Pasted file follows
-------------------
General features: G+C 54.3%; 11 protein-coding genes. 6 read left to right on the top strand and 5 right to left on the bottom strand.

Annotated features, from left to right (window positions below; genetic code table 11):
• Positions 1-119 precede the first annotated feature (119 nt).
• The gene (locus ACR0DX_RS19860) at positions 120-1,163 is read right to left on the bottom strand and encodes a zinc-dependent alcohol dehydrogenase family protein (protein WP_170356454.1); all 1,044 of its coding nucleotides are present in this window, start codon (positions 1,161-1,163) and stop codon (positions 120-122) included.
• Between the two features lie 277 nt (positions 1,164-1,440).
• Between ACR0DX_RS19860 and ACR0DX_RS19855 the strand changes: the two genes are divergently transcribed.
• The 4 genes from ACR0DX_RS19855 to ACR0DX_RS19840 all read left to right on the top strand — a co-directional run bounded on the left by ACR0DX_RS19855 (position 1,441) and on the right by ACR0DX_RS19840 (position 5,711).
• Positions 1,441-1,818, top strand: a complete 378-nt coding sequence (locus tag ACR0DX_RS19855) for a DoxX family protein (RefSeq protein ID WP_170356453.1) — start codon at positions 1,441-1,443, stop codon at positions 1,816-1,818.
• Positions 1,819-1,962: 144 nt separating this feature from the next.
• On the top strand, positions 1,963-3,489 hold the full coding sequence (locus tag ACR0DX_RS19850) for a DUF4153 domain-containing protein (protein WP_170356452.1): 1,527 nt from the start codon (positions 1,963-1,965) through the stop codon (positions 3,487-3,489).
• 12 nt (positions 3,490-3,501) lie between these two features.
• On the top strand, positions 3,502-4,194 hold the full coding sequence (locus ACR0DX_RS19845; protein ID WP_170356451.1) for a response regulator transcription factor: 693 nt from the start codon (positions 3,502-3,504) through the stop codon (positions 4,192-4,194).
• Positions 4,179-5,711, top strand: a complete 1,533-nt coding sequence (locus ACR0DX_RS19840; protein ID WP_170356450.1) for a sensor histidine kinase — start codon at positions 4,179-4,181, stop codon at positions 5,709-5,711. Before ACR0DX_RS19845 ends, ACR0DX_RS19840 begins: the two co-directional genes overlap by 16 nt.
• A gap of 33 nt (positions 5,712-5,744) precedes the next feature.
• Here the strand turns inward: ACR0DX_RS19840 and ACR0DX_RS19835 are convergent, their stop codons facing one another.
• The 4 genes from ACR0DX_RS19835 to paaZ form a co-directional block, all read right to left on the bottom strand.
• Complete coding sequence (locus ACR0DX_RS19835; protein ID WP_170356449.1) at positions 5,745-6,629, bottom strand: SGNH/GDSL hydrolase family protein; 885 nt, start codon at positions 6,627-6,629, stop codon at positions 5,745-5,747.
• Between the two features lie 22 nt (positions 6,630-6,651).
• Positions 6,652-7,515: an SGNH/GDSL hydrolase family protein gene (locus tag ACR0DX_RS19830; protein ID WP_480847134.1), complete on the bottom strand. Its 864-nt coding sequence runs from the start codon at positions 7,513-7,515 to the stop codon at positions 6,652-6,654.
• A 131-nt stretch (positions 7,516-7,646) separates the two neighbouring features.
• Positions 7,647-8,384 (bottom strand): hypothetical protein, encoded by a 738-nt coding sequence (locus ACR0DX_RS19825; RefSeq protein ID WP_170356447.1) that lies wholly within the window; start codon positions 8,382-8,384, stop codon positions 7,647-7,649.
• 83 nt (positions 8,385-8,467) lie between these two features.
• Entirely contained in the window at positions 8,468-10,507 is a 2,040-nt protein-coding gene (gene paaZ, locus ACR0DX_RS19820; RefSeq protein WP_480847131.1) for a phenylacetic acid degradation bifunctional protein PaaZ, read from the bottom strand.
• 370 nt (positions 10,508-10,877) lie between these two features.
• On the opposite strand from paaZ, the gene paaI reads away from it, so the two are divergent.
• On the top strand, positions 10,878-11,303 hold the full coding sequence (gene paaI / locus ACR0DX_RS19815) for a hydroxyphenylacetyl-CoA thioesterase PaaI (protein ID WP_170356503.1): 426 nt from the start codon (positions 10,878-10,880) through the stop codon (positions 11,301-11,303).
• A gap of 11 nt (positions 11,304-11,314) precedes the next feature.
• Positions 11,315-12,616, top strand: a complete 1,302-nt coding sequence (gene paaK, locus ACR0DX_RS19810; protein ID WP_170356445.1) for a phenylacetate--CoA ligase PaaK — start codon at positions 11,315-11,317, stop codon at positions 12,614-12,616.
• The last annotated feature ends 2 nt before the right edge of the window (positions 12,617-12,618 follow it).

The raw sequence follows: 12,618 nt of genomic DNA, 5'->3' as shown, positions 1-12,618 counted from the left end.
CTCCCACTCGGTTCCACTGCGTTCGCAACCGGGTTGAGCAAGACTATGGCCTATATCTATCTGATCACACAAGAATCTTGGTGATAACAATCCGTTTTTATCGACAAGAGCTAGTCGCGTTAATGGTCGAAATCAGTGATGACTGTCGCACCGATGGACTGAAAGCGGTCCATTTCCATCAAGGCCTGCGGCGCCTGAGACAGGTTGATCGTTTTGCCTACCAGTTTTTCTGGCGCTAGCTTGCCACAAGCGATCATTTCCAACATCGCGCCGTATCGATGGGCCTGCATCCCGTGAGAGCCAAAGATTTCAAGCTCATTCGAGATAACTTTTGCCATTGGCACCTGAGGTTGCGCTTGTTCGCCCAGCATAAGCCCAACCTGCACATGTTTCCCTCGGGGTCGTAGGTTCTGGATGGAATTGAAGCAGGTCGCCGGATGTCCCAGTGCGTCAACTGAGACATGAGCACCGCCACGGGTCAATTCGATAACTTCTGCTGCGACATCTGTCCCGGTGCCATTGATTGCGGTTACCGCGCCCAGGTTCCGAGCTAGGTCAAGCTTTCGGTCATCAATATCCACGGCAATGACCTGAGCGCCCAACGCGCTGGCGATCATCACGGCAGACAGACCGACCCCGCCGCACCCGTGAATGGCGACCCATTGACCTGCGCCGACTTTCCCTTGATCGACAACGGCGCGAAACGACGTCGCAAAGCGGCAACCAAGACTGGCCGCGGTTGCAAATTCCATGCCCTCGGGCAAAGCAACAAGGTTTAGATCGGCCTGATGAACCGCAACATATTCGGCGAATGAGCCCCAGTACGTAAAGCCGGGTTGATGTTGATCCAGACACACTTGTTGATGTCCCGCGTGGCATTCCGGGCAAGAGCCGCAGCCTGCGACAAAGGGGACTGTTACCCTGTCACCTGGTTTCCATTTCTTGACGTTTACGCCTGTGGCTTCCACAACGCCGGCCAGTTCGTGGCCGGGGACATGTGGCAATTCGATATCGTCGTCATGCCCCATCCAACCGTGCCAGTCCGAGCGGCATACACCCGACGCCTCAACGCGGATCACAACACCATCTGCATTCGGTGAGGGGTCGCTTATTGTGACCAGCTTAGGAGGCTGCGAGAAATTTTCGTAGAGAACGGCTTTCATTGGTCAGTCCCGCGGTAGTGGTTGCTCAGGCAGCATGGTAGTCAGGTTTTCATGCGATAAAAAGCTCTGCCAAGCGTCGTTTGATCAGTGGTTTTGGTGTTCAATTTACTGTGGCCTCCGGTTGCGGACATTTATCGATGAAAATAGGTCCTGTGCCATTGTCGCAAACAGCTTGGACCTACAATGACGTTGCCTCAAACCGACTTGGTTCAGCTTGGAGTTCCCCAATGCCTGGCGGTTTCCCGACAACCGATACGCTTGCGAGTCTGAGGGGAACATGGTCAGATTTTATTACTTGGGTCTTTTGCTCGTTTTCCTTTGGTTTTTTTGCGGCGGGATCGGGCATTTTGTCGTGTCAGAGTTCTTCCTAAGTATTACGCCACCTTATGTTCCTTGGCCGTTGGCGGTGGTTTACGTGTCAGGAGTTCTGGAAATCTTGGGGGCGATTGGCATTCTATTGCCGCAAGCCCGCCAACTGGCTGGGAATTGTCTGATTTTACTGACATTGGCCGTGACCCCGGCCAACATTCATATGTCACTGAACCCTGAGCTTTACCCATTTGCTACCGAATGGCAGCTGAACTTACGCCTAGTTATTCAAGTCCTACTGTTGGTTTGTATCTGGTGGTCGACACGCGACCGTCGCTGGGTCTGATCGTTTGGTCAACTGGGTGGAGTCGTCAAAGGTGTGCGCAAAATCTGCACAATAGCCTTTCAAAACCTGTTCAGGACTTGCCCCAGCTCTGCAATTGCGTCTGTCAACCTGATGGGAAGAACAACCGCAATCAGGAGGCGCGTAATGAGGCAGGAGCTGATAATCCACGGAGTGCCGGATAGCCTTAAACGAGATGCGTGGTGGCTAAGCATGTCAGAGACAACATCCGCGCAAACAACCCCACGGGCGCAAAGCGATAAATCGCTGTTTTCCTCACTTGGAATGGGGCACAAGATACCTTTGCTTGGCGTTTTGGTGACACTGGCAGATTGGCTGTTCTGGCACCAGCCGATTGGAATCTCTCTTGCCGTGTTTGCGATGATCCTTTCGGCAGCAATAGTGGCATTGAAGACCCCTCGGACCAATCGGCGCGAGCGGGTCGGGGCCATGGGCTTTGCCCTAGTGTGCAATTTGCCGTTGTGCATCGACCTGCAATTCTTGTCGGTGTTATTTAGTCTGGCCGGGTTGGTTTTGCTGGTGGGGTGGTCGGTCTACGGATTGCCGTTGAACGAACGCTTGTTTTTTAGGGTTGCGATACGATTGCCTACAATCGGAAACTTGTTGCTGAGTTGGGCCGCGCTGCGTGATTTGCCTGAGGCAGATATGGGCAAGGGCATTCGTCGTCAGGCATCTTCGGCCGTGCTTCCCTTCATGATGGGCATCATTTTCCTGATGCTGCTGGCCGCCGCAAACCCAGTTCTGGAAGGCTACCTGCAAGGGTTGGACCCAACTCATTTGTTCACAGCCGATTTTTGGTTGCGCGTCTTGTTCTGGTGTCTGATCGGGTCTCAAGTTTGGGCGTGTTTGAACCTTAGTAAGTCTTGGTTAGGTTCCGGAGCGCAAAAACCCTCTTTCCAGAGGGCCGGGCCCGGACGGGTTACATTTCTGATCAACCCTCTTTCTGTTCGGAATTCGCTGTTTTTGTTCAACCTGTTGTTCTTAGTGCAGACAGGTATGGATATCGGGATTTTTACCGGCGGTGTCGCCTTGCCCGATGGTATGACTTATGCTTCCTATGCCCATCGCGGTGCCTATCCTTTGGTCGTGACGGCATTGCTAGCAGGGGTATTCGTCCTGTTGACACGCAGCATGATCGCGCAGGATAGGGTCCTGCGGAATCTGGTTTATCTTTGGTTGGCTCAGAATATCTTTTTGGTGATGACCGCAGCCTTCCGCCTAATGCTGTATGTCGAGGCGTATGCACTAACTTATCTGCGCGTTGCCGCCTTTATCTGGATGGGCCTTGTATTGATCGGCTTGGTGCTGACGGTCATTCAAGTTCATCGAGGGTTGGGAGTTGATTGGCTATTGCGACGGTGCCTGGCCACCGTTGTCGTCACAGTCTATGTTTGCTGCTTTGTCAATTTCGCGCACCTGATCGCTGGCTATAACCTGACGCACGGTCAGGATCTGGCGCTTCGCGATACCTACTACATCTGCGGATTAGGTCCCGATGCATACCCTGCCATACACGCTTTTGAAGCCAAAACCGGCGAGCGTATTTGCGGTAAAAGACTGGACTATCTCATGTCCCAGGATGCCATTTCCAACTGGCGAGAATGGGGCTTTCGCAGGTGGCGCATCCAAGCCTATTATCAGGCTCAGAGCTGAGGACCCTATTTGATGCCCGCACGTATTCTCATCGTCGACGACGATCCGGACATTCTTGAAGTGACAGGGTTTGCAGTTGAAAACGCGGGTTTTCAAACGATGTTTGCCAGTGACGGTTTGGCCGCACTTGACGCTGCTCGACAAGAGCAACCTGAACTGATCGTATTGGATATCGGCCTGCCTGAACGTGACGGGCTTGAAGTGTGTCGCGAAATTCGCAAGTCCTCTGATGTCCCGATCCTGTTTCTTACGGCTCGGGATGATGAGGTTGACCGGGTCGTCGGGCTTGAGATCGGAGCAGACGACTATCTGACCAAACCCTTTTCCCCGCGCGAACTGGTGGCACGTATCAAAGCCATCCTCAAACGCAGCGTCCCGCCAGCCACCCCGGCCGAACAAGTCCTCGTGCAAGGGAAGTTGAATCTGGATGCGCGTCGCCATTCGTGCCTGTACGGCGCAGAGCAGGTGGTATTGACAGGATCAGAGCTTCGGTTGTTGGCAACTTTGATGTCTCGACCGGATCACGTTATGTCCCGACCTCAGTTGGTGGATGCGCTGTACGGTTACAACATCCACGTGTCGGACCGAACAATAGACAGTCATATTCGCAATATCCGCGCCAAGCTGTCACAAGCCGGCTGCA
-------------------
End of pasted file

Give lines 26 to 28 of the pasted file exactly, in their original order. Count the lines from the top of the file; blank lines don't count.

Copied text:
• On the top strand, positions 10,878-11,303 hold the full coding sequence (gene paaI / locus ACR0DX_RS19815) for a hydroxyphenylacetyl-CoA thioesterase PaaI (protein ID WP_170356503.1): 426 nt from the start codon (positions 10,878-10,880) through the stop codon (positions 11,301-11,303).
• A gap of 11 nt (positions 11,304-11,314) precedes the next feature.
• Positions 11,315-12,616, top strand: a complete 1,302-nt coding sequence (gene paaK, locus ACR0DX_RS19810; protein ID WP_170356445.1) for a phenylacetate--CoA ligase PaaK — start codon at positions 11,315-11,317, stop codon at positions 12,614-12,616.